Wildlife biologist and TV personality Jeff Corwin said "every single African lion matters" and that the killing of beloved lion Cecil shows the desperate situation facing many of the continent’s most well-known species.
Cecil’s death at the hands of Minnesota dentist Walter James Palmer in what officials allege was an illegal "trophy" hunt has sparked international outrage and highlighted issues surrounding African big-game hunting.
Zimbabwe wildlife officials allege that Palmer paid $50,000 to guides who used meat to lure Cecil out of the protected Hwange National Park in order to kill the animal.
Professional hunter Theo Bronkhorst appeared in court Wednesday on charges that he helped kill the lion outside of designated hunting quotas and he was released on $1,000 bail. Farm owner Honest Trymore Ndlovu was not charged and was released from custody, according to The Associated Press.
Palmer has admitted to killing the lion, but said in a statement that he believed his guides had "secured all proper permits" and he was not aware the lion was a "known, local favorite."
Why Cecil’s Death Is About More Than One LionJuly 30, 201500:40
Corwin told NBC News Thursday that while recreational, trophy hunting of animals accounts for about two percent of the lion population, lions "are in a lot more trouble than people think they are."
"At this point, one could argue that every single African lion matters," he said. "That is why Cecil was so important."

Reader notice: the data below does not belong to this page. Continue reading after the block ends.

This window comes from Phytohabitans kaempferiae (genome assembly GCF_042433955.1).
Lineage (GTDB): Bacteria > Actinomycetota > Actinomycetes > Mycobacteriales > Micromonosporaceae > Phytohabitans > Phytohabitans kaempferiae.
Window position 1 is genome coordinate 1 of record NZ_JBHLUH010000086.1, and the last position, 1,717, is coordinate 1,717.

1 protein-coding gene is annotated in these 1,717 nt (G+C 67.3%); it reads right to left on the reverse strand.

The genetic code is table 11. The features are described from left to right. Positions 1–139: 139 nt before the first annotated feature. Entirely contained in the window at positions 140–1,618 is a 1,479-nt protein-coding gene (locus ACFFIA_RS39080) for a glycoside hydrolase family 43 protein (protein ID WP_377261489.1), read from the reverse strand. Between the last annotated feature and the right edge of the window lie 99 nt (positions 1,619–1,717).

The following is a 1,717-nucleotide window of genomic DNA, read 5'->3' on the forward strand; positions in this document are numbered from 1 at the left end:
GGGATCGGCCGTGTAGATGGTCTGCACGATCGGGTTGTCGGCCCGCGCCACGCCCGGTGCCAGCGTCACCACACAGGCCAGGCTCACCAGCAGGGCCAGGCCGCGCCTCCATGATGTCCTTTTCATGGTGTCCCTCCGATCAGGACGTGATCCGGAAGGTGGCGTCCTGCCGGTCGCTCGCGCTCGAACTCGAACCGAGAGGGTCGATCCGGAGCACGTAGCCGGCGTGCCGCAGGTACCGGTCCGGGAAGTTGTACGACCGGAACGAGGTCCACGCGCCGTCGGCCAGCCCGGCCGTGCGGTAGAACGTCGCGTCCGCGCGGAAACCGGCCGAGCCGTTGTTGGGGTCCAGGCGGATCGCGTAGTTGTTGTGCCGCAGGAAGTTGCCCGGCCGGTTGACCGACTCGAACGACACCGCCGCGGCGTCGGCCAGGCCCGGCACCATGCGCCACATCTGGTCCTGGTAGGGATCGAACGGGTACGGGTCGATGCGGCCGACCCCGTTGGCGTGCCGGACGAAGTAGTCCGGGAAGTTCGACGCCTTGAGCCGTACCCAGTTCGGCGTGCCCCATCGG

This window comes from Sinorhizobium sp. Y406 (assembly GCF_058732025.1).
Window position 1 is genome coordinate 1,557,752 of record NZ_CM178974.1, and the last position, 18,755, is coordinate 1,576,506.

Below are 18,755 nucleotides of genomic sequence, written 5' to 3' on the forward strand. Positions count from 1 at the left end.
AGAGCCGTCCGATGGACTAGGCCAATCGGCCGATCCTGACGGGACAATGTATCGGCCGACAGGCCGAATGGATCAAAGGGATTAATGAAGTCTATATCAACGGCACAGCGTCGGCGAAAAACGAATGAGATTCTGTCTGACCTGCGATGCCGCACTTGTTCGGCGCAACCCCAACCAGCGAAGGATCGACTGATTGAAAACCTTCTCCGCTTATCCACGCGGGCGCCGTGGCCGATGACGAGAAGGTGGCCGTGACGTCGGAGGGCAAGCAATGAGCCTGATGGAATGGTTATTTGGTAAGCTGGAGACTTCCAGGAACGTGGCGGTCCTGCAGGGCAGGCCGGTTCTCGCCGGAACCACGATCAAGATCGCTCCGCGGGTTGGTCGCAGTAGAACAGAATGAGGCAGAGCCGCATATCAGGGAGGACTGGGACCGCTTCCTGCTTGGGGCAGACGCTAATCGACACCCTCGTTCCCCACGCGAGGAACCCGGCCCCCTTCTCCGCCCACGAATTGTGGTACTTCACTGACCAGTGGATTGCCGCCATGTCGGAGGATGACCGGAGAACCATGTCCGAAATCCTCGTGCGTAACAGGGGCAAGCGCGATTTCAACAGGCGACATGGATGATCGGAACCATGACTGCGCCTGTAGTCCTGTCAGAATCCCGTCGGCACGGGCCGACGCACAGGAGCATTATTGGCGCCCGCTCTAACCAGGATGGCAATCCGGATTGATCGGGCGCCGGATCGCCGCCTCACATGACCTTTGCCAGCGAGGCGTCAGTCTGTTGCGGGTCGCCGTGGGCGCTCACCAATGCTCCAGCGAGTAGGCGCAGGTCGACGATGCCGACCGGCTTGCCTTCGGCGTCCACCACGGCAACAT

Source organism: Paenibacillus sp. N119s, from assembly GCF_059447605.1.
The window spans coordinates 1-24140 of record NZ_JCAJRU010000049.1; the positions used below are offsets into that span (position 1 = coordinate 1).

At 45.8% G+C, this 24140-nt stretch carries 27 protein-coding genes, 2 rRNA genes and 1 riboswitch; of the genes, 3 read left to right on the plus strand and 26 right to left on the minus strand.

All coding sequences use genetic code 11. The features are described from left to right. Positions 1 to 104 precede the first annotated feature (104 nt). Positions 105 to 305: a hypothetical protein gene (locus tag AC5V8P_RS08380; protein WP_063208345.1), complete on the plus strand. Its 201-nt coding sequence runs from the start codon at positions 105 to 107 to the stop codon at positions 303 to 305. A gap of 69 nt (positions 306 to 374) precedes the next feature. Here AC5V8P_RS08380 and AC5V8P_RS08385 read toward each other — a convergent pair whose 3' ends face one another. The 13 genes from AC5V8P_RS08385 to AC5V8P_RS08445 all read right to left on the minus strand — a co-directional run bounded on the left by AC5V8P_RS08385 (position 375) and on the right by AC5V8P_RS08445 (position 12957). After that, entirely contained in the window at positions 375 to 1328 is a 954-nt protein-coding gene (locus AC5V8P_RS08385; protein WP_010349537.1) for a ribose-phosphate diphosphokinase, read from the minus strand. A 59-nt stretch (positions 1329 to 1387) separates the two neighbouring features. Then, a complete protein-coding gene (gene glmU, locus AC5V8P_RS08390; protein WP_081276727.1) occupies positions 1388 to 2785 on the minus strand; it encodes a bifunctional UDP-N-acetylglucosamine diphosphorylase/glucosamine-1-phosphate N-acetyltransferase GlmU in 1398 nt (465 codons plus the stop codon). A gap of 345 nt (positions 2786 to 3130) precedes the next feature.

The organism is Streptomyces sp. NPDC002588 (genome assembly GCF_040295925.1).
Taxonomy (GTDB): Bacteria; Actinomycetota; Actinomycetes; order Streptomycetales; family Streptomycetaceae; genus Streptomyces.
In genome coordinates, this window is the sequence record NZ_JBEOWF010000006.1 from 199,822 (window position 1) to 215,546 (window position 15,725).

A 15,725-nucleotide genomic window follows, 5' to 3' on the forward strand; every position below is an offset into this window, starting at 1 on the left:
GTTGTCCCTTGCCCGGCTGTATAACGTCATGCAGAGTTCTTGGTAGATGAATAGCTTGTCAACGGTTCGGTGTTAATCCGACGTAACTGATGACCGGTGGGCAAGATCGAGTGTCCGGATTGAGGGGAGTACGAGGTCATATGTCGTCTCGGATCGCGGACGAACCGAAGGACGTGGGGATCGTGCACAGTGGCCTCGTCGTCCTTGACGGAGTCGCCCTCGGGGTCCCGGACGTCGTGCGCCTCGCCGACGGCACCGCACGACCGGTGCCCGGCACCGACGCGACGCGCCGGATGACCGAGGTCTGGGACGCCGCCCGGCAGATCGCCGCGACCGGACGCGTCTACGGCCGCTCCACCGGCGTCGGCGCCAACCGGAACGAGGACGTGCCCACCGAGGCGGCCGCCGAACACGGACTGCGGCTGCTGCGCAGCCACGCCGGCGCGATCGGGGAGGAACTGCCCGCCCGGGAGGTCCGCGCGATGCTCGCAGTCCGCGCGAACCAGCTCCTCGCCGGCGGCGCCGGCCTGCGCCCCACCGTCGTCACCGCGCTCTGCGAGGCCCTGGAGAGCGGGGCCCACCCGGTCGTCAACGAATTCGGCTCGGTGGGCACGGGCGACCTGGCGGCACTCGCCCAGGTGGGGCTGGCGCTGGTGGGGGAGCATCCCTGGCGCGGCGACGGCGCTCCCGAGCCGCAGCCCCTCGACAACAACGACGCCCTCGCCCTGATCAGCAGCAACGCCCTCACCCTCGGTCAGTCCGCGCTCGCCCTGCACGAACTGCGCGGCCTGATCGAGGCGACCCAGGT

Corwin added that that the lion’s tragic death shows the "slippery slope" when it comes to protecting the rest of Africa’s wildlife.
"We need to learn from this tragedy, and we need to empower ourselves by supporting those folks out there trying to save this incredible landscape and these amazing species,' he said.
"The situation today for many of Africa’s iconic species is incredibly desperate," Corwin said, adding that poaching is at a 30-year high and remains the greatest obstacle to wildlife conservation in Africa.
"The largest challenge we face today when it comes to saving what remains in Africa, saving the last of the rhinos and the last of the elephants, and the last of the big cats, this last great challenge is from poaching," he said.
In Zimbabwe, some are less outraged. An economic meltdown over the last few years has closed many companies and left two thirds of the population working in the informal economy while battling acute water and electricity shortages.
"It's so cruel, but I don't understand the whole fuss, there are so many pressing issues in Zimbabwe — we have water shortages, no electricity and no jobs — yet people are making noise about a lion?" Eunice Vhunise, a Harare resident, told The Associated Press.
"I saw Cecil once when I visited the game park. I will probably miss him," Vhunise said. "But honestly the attention is just too much."